“I’ve had some good feelings in racing, but this is tops right there,” said Gary Stevens, who rode Beholder.

Even though Songbird lost that race, she won seven times, including runaway Grade 1 victories at Saratoga in the Coaching Club American Oaks and Alabama, and a shellacking of Kentucky Oaks winner Cathryn Sophia in the Cotillion. She was part of a sensational summer at Saratoga for jockey Mike Smith, who also jetted in to win the Travers, as well as the King’s Bishop on Drefong.

Drefong went on to win the Breeders’ Cup Sprint, but the feel-good sprint story of the year belonged to 10-year-old gelding Ben’s Cat, who won the Jim McKay Turf Sprint on Preakness Day for the fourth straight year, and fifth time overall.

It was like old times, too, for the connections of 2012 Kentucky Derby winner I’ll Have Another – trainer Doug O’Neill, jockey Mario Gutierrez, and owner Paul Reddam – who said they’d have another Kentucky Derby, winning it for second time in five in the last five runnings when Nyquist prevailed on the first Saturday in May.

Classic Empire bid to follow in Nyquist’s footsteps by winning the Breeders’ Cup Juvenile, as Nyquist had done one year prior.

American Pharoah’s full sister American Cleopatra won her debut, but by year’s end the 2-year-old filly division was topped by Champagne Room, winner of the Breeders’ Cup Juvenile Fillies. Lady Aurelia joined Tepin as a Royal Ascot winner, taking the Group 2 Queen Mary for 2-year-old fillies. She followed that up with a win against males in the Group 1 Prix Morny in France.

Tepin rightly got top billing among female turf runners, but Miss Temple City also beat the boys, twice in Grade 1 company. They were part of a robust group of turf milers, including Tourist, who beat them both in the Breeders’ Cup Mile.

Flintshire – like Arrogate owned by Juddmonte Farms – was the nation’s top-ranked long-distance grass runner for most of the year. But in the Breeders’ Cup Turf he couldn’t catch world traveler Highland Reel, who never looked back under a clever ride from Seamie Heffernan, beating Flintshire and Arc winner Found, the 2015 Turf winner.

Trainer Steve Asmussen had a memorable year, winning the Belmont Stakes with Creator just weeks after being voted into the National Museum of Racing and Hall of Fame along with Rachel Alexandra, whom he trained. It was fitting, too, that Rachel Alexandra went into the Hall the same year as Zenyatta, another female who was a Horse of the Year. Other inductees were former jockeys Ramon Dominguez and Wayne Wright, and the horse Tom Ochiltree, a two-time champion in the 1870s.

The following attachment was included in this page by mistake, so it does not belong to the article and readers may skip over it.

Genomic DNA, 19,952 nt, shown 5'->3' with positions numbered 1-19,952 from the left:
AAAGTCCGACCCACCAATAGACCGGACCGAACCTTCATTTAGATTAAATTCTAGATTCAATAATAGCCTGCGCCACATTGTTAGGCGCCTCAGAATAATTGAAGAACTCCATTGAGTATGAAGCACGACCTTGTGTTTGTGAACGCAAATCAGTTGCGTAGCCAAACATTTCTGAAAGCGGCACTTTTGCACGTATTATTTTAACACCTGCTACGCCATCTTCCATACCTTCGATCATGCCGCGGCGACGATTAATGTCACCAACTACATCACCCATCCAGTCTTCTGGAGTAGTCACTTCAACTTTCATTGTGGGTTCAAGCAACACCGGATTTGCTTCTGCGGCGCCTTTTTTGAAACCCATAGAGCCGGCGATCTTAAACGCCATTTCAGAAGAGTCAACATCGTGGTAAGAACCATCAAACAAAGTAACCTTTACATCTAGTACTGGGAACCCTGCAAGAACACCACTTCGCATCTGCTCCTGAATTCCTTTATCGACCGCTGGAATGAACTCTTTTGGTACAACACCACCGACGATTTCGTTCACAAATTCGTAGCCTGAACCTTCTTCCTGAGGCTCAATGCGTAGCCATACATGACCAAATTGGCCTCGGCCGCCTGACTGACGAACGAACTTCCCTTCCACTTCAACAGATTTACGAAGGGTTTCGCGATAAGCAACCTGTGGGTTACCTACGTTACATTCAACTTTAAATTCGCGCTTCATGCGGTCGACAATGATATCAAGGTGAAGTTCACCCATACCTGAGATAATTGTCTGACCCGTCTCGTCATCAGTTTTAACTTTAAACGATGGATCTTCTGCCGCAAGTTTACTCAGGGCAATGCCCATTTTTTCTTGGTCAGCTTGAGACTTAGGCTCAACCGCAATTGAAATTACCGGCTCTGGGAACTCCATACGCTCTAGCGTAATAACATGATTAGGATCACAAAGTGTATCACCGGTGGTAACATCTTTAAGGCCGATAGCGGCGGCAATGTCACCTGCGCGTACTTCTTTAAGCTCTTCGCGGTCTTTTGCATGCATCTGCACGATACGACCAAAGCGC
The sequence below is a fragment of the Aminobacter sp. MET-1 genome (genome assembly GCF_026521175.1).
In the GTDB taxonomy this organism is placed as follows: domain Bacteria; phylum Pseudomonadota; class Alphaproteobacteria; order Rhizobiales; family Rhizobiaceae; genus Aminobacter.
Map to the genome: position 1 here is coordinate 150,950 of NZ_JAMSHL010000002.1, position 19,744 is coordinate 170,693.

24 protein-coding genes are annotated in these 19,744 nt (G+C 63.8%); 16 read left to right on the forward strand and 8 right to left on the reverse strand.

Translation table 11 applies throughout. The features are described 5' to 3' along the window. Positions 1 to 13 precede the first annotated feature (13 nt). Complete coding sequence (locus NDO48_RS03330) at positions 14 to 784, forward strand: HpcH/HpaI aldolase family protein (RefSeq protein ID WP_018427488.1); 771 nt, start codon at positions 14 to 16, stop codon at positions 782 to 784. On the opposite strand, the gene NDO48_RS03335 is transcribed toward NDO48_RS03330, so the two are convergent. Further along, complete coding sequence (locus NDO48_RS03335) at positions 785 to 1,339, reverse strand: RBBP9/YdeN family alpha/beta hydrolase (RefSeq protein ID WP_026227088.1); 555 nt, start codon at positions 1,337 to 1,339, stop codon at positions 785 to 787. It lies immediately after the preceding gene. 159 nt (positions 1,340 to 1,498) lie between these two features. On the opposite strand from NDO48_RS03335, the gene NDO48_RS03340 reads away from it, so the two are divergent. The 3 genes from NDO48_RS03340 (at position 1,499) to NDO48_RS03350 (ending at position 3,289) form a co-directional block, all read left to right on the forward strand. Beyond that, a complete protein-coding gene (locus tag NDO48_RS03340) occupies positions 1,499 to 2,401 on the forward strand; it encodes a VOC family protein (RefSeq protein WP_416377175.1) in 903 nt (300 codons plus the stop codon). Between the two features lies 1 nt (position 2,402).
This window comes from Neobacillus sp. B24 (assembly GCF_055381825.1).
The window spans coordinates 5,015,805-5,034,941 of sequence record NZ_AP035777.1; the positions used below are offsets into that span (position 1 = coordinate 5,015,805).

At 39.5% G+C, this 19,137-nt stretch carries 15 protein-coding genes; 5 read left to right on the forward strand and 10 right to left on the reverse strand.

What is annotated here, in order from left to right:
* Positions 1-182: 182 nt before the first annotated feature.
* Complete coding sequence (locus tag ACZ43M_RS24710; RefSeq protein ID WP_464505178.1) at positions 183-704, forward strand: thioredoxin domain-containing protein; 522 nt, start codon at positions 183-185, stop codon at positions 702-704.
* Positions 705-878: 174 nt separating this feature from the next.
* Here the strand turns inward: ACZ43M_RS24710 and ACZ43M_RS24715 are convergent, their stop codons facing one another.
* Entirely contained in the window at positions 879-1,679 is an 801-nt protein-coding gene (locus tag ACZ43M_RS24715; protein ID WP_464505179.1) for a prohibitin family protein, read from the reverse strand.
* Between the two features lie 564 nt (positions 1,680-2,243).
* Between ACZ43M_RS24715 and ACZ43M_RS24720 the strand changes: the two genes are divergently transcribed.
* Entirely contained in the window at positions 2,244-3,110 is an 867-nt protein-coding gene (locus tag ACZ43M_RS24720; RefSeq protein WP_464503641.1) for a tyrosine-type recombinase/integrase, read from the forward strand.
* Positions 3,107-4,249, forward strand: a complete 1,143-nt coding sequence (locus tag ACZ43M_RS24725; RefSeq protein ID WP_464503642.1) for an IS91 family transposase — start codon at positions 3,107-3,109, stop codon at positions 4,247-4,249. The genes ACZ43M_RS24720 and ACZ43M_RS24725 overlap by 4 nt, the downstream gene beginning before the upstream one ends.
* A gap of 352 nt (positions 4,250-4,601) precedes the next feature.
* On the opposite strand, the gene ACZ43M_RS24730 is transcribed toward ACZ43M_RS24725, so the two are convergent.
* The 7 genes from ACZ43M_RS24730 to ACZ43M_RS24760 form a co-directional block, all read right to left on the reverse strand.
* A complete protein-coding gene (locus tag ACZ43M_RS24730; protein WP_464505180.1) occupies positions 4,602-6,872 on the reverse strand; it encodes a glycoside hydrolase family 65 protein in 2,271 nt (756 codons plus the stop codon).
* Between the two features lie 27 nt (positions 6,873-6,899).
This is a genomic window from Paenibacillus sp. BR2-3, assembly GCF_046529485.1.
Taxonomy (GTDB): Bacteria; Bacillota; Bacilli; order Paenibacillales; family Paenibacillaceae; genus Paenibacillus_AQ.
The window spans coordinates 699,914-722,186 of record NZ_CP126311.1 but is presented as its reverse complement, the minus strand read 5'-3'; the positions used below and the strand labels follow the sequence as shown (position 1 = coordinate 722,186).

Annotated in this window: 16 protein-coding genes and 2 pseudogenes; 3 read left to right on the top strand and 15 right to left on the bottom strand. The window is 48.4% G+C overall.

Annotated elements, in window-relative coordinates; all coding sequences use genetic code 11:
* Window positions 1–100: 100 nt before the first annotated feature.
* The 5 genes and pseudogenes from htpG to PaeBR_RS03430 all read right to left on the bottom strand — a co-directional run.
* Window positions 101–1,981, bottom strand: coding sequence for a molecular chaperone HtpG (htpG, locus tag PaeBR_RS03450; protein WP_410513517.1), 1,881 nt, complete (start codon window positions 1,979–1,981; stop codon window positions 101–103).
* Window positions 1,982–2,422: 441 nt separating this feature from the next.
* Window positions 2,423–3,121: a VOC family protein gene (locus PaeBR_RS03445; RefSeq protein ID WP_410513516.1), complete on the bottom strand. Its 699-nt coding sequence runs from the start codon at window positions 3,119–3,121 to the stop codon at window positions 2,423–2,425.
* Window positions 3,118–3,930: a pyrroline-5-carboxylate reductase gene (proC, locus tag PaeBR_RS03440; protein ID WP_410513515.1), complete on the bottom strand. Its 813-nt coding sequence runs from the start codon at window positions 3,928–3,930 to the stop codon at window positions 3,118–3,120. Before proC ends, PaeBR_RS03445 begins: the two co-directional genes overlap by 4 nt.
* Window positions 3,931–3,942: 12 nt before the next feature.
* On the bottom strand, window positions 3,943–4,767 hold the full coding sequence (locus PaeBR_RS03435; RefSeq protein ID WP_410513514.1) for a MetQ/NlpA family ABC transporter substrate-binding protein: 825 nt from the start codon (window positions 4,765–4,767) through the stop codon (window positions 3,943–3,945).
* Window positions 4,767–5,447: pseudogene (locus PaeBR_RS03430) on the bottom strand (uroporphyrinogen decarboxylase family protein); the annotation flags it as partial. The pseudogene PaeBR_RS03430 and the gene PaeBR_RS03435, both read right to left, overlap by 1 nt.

Trainer Keith Desormeaux had his best year yet, topped by Exaggerator’s victory in the Preakness under Hall of Fame jockey Kent Desormeaux, Keith’s brother.

But it was Chad Brown who led all trainers in purse earnings. His runners, including Flintshire and Lady Eli, had earned more than $23 million heading into the final days of the year. Brown won his first Saratoga training title during the summer.

Javier Castellano was atop the jockeys’ standings for the fourth straight year, his mounts this year earning nearly $27 million.

Castellano has 4,593 career wins, which is no small feat, and helps put in perspective the amazing 12,842 victories Russell Baze rang up during his Hall of Fame career, which ended when he retired in June. Calvin Borel also retired, but then returned. Mike Battaglia retired from race calling, and there was movement in the announcer’s booths on the West Coast, where Michael Wrona took over at Santa Anita after the retirement of Trevor Denman, and Frank Mirahmadi replaced Wrona at Golden Gate.

Andrew Beyer and Steven Crist, two of the greatest turf writers of all-time, also retired. Their significant contributions to the sport overall and to horseplayers specifically were cited as reasons for both being named winners of the Eclipse Award of Merit.

Some stories weren’t so satisfying. The saga of former trainer Maria Borell took an ugly turn when she and her father, Charles, were charged with animal cruelty in the case of 43 horses found abandoned on a farm in Kentucky, less than eight months after she was in the winner’s circle following the Breeders’ Cup Sprint with Runhappy. Charles pled guilty to nine counts, but Maria has yet to be held accountable in court. The Sprint was in the headlines again after its most recent running, when second-place finisher Masochistic was found to have trace amounts of a steroid in his system, a violation that will result in his disqualification.

As in the world at large, racing had a particularly dark year in terms of notable deaths, including former jockey Garrett Gomez, former trainer Jeff Lukas, and Ogden Mills “Dinny” Phipps, the longtime chairman of The Jockey Club whose family has bred and raced the best for generations.

Others who died in 2016 included current or former jockeys Tony Diaz, Bill Mahorney, Fray Martinez, Steve Neff, and Walter Swinburn; trainers Tom McCarthy, Britt McGehee, Cole Norman, Monique Snowden, and Keith Stucki; owners and breeders Ted Bates, Fred Bradley, Norman Casse, Richard Eamer, Harry Meyerhoff, Gretchen Mobberley, Dolphus Morrison, Chuck Sandford, Joe Stritzl, and Wheelock Whitney; track executives Lorraine King and Steve Sexton; Jockey Club registrar Buddy Bishop; exercise rider Steve Willard; racing official Richard Wheeler; handicapper Russ Harris; broadcaster Ernie Myers; journalists Peter Finney, Marianna Haun, Gene Stevens, and Larry Weinbaum; artist Christine Picavet; photographer Bill Mochon; former racebook impresario and tournament pioneer Muggsy Muniz; hornblower Bucky Sallee; and racecallers Phil Georgeff, Phil Salzman, and Daryl Wells Jr.

Three former champion sprinters – Cherokee Run, Gulch, and Smoke Glacken – and Kentucky Derby winner Monarchos were among the prominent horses who died during the past year. Other well-known former runners who died were the stallions Arch, Aussie Rules, Brilliant Speed, Exchange Rate, Hurricane Run, King Glorious, Kingmambo, Leroidesanimeaux, Northern Spur, Not For Love, Offlee Wild, Proud Citizen, Quiet American, Seeking the Gold, Timber Country, Turkoman, Vicar, and Wallenda, and the mares Havana Belle, Hidden Lake, Plenty of Grace, Somali Lemonade, Storm Flag Flying, and Tranquility Lake.

Current or recent runners who died included Chasing Aces, Found Money, Grand Tito, Homeboykris, Materiality, Miss Pink Diva, O.B. Harbor, Recepta, San Onofre, Stradivari, The Chilli Man, Toowindytohaulrox, and Vicar’s in Trouble, and the Grade 1-winning steeplechasers Bob Le Beau and Gustavian.